It is extremely important that a buyer obtain a home inspection. Be sure to reserve your right to one before agreeing to purchase a short sale home.

Posted on January 10, 2020 at 6:59 pm
Denise Vansant | Posted in credit score, short sales |

Credit Scores Demystified!

Credit Scores Demystified
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If you’ve made a resolution this year to get your credit on track, getting started can feel a bit daunting. After all, it can sometimes seem as if credit agencies want to keep you in the dark about how scores are calculated. Not to worry – with some diligence on your part and a little insight into the world of credit score-keeping, you can get back on track in 2020.

Paint your credit score on your wall for extra motivation

Credit scores follow an algorithm first developed by the data analytics company FICO years ago. For a while, credit scores weren’t the primary force behind a credit decision but over time the impact of a credit score became more and more important. Most every loan program available today has a minimum credit score.

There are five characteristics of your credit history that make up your three-digit score: your payment history, account balances, the length of your credit history, the types of credit used and how often you’ve applied for new credit. Credit scores will improve much more quickly by paying attention to the two categories that have the greatest impact on a score: payment history and account balances.

Payment history accounts for 35 percent of the total score. When someone makes a payment more than 30 days past the due date, scores will fall. An occasional “late pay” won’t do much damage to your score but continued payments made more than 30 days past due definitely will. Preventing late payments is a key to recovering your score.

Account balances compare outstanding loan balances with credit lines and make up 30 percent of your score. If a credit card has a $10,000 credit line and there is a $3,300 balance, scores will actually improve, as the ideal balance-to-limit is about one-third of the credit line. As the balance grows and approaches or exceeds the limit, scores will begin to fall.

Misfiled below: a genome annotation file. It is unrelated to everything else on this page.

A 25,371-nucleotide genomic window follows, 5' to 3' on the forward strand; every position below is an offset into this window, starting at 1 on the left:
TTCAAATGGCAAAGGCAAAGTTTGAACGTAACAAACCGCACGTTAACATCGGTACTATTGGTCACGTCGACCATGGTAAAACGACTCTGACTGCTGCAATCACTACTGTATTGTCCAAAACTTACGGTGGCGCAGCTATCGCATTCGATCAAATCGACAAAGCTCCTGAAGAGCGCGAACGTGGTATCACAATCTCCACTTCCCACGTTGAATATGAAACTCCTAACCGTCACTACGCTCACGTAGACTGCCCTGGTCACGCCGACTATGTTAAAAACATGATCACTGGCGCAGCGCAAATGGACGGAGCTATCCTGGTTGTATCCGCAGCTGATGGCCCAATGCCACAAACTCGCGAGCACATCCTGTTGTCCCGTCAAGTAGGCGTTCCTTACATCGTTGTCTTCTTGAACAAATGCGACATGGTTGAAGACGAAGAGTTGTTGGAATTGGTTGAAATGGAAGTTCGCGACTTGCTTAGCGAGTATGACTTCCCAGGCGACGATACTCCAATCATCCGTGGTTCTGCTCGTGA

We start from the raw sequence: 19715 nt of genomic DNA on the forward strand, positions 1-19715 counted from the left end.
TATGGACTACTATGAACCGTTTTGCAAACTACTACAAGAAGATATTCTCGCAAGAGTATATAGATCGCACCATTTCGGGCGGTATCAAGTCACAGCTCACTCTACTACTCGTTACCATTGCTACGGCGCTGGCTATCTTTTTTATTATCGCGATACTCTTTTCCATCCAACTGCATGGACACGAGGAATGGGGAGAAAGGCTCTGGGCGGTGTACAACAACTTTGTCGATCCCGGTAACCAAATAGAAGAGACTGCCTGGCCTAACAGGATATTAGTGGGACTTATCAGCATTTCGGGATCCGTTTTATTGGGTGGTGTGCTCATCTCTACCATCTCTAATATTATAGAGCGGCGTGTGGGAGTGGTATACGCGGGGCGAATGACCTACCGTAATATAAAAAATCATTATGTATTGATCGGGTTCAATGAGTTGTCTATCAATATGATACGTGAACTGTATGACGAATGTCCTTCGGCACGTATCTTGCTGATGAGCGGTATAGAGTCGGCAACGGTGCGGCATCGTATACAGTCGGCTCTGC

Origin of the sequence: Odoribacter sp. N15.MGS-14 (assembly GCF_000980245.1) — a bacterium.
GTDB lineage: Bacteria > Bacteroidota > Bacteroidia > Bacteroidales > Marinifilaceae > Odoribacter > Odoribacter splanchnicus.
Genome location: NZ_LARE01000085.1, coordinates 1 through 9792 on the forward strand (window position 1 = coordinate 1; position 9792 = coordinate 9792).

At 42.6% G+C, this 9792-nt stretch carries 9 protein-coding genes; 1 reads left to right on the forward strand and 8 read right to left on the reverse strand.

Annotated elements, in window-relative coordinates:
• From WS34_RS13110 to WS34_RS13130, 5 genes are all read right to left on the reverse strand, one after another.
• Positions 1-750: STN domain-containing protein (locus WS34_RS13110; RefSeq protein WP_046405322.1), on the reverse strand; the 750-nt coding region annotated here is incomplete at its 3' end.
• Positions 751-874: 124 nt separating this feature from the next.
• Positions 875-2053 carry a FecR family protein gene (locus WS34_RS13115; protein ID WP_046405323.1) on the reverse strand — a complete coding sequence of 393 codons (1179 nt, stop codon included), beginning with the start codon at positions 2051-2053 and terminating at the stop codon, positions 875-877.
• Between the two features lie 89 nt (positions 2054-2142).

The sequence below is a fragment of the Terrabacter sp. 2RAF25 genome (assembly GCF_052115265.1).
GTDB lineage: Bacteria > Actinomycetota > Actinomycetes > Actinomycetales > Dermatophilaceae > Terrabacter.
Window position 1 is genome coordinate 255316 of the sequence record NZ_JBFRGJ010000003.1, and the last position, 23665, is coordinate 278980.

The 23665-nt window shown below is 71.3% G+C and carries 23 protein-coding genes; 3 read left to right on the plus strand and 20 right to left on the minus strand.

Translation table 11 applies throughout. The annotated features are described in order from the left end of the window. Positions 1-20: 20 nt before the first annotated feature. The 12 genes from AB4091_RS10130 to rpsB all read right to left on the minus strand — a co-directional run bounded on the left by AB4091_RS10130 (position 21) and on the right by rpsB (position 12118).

The remaining three have relatively little impact. How long someone has used credit accounts for 15 percent of the score, but there’s really nothing anyone can do to improve this area other than to wait. Types of credit and credit inquiries both make up 10 percent of the score. By concentrating on payment history and account balances, scores will improve significantly over the next few months.

Inspections vs. Appraisals vs. AVMs
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Appraisal after inspection
Inspections, appraisals, and automated valuation models, while related, all have different functions but can be easily confused. Let’s take a closer look.

Inspections: A property inspection is ordered by the buyer and is meant to be an unbiased look at the condition of the property. While not necessarily required by a lender, an inspection protects the buyer from purchasing a home that requires expensive repairs or otherwise doesn’t live up to its list price. A property inspector will examine the condition of the property inside and out, running through a checklist of areas including, but not limited to, the roof, electrical panels, wiring, plumbing, appliances, doors and windows. If any issues pop up, the inspector makes note and provides the buyer with a report.

Many reported issues will need some attention but won’t affect financing. If major repairs are needed however, the lender might want to have those issues addressed before they provide any funding.

Appraisals: Once the inspection has been completed and reviewed, the lender can order an appraisal. The appraisal will consider comparable homes in the area as well as other factors such as lot size, nearby schools and crime rates. The goal of the appraisal is to determine the true value of the property for the sake of the lender.

The key difference between an inspection and an appraisal is that an inspection aims to assess the physical condition of a home itself, while an appraisal solely determines the market value of the real estate.

AVMs: An automated valuation model is a digital evaluation of the value of a home. An AVM will quickly research the database of similar homes in the area and compare them with the value of the subject property. AVMs are often used to assess the value of a property portfolio, and have the advantage of saving time and money since no one physically visits the property. However, AVMs can’t take into account the true condition of a property and often aren’t enough to secure a conventional loan for a home buyer.

QUESTIONS? VISIT vansant.docksiderealtycompany.com

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Denise Vansant
Realty ONE Group Dockside


Posted on January 9, 2020 at 2:41 pm
Denise Vansant | Posted in Uncategorized | Tagged